Metropolis: Wednesday, April 06, 2005
UNT issued no alert to students when a rape was reported at this fraternity house. Police investigated, but no one was prosecuted. (Photo by Taylor Timmons)
A Fine Line

At UNT, fewer crime alerts don’t mean less danger.


The two rapes were reported in locations barely 60 feet apart, one in a University of North Texas fraternity house, the other in an apartment across the small parking lot. But as far as federal campus-crime reporting law is concerned, the second rape complaint might as well have happened in another country.
Because the first sexual assault case was reported to have happened in a frat house, it was investigated by campus police, reported to the federal government, and ultimately disclosed to students. But students were never told about the second alleged rape, no less brutal, because it was investigated by Denton police and not campus cops.
Problematic wording of the Clery Act, the federal law that requires colleges to disclose campus crime information and issue alerts when students are in danger, let UNT ignore the second rape — and many other crimes that happened right on the edge of its campus. But UNT also has failed to issue crime alerts on five other reported rapes since 2001 — crimes that the college did report to the federal government — because college officials decided that the perpetrators of those “date rapes” posed no danger to other students.
The university’s handling of those sexual assault alerts, though legal, made the campus look safer than some believe it is.
Chris Lippincott, a spokesman for the Texas Association Against Sexual Assault, said it makes little sense to treat acquaintance rapes as less dangerous than other sexual assaults. “When people think of the word ‘rapist,’ it conjures up an image of a man in a ski mask wielding a gun, hiding in a parking lot,’’ he said. And yet “three-fourths of all sexual assaults are date or acquaintance rapes, and the weapon used is trust.”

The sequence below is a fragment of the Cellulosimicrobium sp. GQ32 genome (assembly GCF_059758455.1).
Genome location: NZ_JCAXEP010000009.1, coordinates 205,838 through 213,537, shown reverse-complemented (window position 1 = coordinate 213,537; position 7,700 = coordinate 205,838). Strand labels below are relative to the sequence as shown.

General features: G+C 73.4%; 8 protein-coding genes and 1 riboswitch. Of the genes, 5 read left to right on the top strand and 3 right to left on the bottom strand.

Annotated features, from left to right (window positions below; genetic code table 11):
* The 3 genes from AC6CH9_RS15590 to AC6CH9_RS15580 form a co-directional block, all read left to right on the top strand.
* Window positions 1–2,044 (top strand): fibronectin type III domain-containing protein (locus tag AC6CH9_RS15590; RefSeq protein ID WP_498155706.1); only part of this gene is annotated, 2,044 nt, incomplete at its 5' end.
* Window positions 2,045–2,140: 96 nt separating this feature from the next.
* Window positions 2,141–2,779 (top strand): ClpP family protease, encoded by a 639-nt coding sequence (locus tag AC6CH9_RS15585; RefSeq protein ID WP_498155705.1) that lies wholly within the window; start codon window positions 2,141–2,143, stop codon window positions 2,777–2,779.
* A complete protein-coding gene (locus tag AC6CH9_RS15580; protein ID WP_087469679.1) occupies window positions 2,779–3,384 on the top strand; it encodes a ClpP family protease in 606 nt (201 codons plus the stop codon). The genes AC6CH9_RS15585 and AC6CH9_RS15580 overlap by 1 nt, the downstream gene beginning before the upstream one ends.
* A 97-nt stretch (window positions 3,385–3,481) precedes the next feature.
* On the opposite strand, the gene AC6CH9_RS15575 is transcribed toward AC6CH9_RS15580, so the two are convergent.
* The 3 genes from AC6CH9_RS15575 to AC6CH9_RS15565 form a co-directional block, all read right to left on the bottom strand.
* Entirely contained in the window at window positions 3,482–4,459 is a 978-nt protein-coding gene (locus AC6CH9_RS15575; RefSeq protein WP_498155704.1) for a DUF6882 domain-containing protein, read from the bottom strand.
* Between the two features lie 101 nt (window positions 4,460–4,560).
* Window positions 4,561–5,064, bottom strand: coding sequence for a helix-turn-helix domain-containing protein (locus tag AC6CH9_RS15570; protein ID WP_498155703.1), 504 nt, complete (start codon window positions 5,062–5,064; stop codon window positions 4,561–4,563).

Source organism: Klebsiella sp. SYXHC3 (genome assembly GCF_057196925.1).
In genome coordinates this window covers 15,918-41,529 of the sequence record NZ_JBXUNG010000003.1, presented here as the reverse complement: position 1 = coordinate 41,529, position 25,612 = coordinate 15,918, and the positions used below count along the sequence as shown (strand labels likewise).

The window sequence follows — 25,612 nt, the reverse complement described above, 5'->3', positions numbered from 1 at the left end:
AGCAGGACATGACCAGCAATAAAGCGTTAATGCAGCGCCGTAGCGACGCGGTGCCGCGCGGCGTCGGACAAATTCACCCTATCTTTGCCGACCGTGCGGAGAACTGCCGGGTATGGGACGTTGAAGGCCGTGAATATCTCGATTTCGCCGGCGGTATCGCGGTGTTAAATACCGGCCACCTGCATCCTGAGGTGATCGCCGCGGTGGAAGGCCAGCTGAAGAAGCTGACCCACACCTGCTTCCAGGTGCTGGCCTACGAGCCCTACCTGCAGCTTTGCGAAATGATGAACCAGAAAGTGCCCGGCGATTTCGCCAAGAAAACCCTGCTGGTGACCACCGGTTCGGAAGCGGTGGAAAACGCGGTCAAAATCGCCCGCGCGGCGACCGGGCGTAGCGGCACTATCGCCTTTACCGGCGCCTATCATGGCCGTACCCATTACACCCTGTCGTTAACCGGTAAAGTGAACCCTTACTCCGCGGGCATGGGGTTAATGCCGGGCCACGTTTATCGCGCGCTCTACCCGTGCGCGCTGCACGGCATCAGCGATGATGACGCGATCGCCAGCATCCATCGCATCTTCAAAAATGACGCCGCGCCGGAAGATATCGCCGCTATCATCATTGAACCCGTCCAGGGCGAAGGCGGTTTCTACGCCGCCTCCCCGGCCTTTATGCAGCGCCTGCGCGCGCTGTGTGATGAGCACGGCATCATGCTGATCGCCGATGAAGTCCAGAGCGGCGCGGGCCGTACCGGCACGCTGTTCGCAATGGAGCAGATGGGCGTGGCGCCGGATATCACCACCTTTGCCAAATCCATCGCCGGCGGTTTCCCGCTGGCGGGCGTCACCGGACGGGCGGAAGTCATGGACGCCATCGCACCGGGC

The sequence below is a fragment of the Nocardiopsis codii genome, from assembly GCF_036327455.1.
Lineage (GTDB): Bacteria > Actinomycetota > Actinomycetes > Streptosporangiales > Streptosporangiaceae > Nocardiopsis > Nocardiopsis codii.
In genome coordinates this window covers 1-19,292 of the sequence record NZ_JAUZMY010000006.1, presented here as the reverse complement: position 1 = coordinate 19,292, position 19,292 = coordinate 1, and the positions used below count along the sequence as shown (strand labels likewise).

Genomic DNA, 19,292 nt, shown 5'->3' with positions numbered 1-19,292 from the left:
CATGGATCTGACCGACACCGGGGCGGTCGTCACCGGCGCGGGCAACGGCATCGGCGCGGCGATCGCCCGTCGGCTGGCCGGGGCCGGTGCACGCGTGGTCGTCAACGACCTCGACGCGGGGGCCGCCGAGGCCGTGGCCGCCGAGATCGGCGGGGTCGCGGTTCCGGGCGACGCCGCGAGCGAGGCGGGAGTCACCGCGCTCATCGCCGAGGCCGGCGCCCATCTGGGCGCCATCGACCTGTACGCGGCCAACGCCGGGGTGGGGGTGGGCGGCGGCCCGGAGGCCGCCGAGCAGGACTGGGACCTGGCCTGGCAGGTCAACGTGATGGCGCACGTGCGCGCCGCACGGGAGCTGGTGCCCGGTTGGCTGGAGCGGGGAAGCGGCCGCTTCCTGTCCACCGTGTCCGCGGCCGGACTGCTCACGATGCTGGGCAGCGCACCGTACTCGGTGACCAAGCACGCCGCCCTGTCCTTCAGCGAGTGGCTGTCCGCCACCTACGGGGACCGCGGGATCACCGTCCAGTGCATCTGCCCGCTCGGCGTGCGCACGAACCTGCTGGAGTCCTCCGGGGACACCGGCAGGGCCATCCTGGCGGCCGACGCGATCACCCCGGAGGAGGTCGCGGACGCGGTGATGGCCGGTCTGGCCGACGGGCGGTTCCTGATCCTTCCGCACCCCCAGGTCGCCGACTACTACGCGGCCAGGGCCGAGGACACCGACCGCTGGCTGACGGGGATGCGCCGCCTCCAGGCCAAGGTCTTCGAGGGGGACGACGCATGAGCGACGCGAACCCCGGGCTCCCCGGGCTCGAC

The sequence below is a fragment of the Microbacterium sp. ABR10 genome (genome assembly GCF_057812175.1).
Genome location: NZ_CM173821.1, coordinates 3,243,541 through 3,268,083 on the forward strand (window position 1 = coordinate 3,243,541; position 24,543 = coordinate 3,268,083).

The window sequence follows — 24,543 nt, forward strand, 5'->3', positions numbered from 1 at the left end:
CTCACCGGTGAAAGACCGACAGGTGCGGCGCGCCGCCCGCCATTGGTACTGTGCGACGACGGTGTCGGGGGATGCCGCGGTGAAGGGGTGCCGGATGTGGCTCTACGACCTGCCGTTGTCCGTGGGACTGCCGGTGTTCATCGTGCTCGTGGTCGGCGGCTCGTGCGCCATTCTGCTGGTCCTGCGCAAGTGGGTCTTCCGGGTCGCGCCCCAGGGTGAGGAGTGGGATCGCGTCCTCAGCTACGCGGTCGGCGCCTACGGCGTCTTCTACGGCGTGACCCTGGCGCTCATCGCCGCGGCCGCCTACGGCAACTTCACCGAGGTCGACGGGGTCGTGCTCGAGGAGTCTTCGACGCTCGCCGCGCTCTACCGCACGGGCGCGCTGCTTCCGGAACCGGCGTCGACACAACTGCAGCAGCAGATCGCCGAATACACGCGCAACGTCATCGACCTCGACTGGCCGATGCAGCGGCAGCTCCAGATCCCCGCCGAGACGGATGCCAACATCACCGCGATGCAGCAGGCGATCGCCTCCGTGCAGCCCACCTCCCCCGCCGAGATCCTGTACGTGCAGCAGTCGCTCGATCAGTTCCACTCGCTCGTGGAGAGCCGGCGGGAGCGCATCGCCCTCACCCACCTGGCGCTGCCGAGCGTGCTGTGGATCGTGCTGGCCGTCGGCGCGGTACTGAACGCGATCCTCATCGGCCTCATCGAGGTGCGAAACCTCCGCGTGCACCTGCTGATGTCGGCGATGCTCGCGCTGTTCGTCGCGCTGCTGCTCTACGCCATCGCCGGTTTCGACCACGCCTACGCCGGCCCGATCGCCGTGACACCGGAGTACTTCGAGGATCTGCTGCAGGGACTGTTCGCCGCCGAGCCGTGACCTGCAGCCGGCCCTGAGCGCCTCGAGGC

“Declaring that there is no need to report date rapes will dramatically reduce the number of assaults in the [annual] reports,” he said. It’s “a dangerous way to cut those numbers. Those assaults are serious crimes. If a student were killed by his or her roommate or classmate, the university would be required to report it as a violent crime. That the attacker was known shouldn’t undercut the value of the crime. The public ought to know about it.’’
UNT police acknowledge they do not issue crime alerts for every rape. In some cases, police said, they decided the accused assailant posed no threat to anyone other than his accuser. In other cases, they said they didn’t find out about the assault allegations until long after they were reported to others. In 2001, for example, two of the four rapes UNT reported to the federal government were reported to student housing authorities but not to police. Campus police didn’t learn of them until the end of the year when they prepared their report for Clery.
“Our department had no information regarding these two alleged sexual assaults other than the fact that they were reported to [student housing],’’ said UNT police Chief Ed Reynolds. “It was made clear the victim did not want to report the incident. Therefore, we had nothing to investigate.’’
One rape allegation that UNT police did investigate was reported on Sept. 13, 2002, at the Phi Kappa Sigma house at 919 Maple St. A woman attending a frat party told police that a pledge asked her to help him find something in a laundry room. Once inside, the man began fondling the woman. When she resisted, she said, he threw her around, pinned her to a washing machine, stripped her pants off, and assaulted her. Another fraternity member heard the woman’s screams and helped the woman kick her assailant off. According to police records, when the frat house Good Samaritan asked the other student what he was doing, he responded: “Nothing. She wanted it.’’
Though police investigated that assault and included it in the required statistical report and on a daily crime log available for students to inspect, they did not issue a crime alert warning the campus about a possible sexual predator. Records released by UNT police did not clearly state whether there had been an arrest or a charge filed in the case, but listed it as having been “cleared by other means.” That phrase can mean many things, but it indicates that there was no conviction.